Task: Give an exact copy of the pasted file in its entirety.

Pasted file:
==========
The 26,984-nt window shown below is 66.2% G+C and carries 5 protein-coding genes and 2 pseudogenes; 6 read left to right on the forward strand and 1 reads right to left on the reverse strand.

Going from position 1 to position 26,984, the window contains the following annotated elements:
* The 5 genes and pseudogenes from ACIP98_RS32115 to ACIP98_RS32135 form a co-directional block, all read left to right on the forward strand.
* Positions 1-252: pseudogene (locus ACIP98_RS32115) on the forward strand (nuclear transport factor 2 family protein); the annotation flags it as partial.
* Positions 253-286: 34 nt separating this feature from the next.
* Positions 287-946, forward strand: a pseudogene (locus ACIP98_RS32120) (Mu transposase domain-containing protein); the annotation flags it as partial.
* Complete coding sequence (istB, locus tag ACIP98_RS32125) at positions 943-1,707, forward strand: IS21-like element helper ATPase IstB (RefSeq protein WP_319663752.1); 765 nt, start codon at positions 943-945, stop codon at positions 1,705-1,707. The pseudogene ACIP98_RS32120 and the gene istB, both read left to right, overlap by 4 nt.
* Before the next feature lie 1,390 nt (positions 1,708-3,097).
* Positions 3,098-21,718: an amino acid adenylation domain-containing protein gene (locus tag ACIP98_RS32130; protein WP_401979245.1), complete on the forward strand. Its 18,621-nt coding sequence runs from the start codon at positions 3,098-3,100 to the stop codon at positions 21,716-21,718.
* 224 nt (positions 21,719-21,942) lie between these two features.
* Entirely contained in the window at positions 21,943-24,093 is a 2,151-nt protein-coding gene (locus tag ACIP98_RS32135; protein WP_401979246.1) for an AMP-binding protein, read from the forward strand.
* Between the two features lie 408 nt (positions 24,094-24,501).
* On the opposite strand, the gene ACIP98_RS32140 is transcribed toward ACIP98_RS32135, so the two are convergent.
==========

The 26,984-nt window shown below is 66.2% G+C and carries 5 protein-coding genes and 2 pseudogenes; 6 read left to right on the forward strand and 1 reads right to left on the reverse strand.

Going from position 1 to position 26,984, the window contains the following annotated elements:
* The 5 genes and pseudogenes from ACIP98_RS32115 to ACIP98_RS32135 form a co-directional block, all read left to right on the forward strand.
* Positions 1-252: pseudogene (locus ACIP98_RS32115) on the forward strand (nuclear transport factor 2 family protein); the annotation flags it as partial.
* Positions 253-286: 34 nt separating this feature from the next.
* Positions 287-946, forward strand: a pseudogene (locus ACIP98_RS32120) (Mu transposase domain-containing protein); the annotation flags it as partial.
* Complete coding sequence (istB, locus tag ACIP98_RS32125) at positions 943-1,707, forward strand: IS21-like element helper ATPase IstB (RefSeq protein WP_319663752.1); 765 nt, start codon at positions 943-945, stop codon at positions 1,705-1,707. The pseudogene ACIP98_RS32120 and the gene istB, both read left to right, overlap by 4 nt.
* Before the next feature lie 1,390 nt (positions 1,708-3,097).
* Positions 3,098-21,718: an amino acid adenylation domain-containing protein gene (locus tag ACIP98_RS32130; protein WP_401979245.1), complete on the forward strand. Its 18,621-nt coding sequence runs from the start codon at positions 3,098-3,100 to the stop codon at positions 21,716-21,718.
* 224 nt (positions 21,719-21,942) lie between these two features.
* Entirely contained in the window at positions 21,943-24,093 is a 2,151-nt protein-coding gene (locus tag ACIP98_RS32135; protein WP_401979246.1) for an AMP-binding protein, read from the forward strand.
* Between the two features lie 408 nt (positions 24,094-24,501).
* On the opposite strand, the gene ACIP98_RS32140 is transcribed toward ACIP98_RS32135, so the two are convergent.